We would like to thank Ms Asha Ramia Veeraraghavachary, Mrs Thangaraj Fathima Roseline and Ms Nivetha Vincent from Voluntary Health Services in Chennai for their thorough work in hand searching the nine newspapers for the relevant articles for this study.
Contributors GA designed the study, supervised the data collection and led the data analyses and drafting of the manuscript. LV and TN supported the design of the study. MJ implemented data collection. LV, JP, MJ, AC, JBS, VA and TN all contributed to the data analysis plan, interpretation of the results and the development of the final manuscript.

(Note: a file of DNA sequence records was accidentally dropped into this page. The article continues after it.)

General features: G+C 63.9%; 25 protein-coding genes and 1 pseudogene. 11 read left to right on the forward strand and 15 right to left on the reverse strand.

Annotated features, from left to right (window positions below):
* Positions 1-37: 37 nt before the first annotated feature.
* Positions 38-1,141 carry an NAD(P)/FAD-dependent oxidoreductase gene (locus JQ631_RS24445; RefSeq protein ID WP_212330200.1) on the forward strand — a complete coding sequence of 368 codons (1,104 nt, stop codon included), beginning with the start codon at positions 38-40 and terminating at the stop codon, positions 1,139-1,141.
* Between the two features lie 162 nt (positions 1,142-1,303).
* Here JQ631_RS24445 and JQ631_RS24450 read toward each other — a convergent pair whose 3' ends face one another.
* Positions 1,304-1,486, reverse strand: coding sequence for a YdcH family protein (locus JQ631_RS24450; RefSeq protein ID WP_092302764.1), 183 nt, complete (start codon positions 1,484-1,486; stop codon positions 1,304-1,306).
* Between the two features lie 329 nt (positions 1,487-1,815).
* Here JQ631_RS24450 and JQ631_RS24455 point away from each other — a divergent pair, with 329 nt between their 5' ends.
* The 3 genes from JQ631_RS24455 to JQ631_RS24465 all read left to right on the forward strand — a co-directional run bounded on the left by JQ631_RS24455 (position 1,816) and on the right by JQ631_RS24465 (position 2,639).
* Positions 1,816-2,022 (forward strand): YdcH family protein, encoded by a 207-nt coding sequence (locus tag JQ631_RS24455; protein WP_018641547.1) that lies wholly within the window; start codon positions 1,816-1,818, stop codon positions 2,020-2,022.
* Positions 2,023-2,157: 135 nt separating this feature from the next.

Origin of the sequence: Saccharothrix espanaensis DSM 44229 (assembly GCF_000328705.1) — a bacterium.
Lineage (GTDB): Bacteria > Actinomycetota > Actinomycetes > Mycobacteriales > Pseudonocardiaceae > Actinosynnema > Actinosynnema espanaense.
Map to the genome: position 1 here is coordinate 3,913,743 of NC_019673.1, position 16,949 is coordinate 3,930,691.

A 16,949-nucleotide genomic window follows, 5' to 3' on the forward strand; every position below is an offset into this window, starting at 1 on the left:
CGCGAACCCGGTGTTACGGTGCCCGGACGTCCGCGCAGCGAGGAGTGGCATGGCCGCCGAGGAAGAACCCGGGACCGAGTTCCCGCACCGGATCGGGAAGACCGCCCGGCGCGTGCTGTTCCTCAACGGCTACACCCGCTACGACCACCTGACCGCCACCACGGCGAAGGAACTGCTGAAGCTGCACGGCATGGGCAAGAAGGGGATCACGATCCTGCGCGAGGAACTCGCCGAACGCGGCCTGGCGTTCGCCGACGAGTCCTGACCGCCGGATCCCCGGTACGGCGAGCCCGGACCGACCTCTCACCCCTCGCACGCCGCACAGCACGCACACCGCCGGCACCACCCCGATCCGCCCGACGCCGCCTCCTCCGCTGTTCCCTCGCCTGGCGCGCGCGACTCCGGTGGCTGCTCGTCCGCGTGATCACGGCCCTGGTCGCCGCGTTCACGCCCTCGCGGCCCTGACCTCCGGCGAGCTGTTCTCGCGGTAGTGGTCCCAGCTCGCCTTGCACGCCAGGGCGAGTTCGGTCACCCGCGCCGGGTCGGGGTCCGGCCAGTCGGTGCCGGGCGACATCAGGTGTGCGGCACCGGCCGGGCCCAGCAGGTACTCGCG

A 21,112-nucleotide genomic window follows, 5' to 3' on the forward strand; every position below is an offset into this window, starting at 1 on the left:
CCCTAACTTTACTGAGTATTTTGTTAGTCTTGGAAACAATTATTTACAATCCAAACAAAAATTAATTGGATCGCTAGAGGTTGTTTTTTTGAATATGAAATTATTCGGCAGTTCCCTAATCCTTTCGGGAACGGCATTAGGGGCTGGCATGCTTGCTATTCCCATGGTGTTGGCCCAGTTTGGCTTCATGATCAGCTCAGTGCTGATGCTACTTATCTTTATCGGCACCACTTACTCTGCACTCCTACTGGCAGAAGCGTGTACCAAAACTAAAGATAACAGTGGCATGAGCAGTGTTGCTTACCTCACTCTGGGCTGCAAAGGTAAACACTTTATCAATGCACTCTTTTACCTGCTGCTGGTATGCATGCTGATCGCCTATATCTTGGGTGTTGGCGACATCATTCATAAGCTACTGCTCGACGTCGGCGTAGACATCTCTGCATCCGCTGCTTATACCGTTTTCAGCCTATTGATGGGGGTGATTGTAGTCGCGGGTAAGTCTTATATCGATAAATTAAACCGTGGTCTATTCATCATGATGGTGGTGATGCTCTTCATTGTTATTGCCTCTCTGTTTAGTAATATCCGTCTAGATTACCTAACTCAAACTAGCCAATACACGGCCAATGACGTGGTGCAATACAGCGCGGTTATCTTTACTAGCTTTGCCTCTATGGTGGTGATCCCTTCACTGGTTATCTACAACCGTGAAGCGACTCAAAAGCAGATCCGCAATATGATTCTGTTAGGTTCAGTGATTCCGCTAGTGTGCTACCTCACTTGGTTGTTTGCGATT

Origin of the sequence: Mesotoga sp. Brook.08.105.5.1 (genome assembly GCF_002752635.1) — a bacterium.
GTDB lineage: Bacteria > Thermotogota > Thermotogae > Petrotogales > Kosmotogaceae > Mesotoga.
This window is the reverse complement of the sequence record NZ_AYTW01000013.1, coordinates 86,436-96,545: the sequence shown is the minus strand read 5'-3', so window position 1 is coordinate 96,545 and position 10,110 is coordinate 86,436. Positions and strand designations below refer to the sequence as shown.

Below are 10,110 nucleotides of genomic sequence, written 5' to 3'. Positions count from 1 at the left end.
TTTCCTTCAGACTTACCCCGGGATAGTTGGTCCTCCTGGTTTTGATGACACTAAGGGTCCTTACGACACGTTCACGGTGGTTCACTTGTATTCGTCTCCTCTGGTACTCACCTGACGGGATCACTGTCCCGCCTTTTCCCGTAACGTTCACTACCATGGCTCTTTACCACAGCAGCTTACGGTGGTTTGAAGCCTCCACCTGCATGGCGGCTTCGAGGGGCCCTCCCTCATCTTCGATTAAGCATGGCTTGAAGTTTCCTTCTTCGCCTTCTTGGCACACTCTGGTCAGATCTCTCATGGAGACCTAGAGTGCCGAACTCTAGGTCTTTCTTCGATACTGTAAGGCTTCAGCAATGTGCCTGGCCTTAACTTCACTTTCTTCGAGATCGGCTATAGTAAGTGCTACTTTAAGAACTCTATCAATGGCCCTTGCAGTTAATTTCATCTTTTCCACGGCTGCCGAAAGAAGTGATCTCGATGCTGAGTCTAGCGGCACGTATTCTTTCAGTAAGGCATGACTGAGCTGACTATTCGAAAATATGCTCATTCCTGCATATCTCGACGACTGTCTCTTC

Funding The lead author is funded by an Early Career Fellowship from the National Health and Medical Research Council in Australia (GNT1138096). This study was funded by Early Career Researcher Awards from The Society for Mental Health Research and The University of Melbourne.
Competing interests None declared.
Ethics approval The data used in this study are from publicly available documents. Nonetheless, we obtained ethics approvals from the Human Ethics Advisory Group at The University of Melbourne in Australia (ID: 1646245.1).
Provenance and peer review Not commissioned; externally peer reviewed.
Data sharing statement Data are available on reasonable request.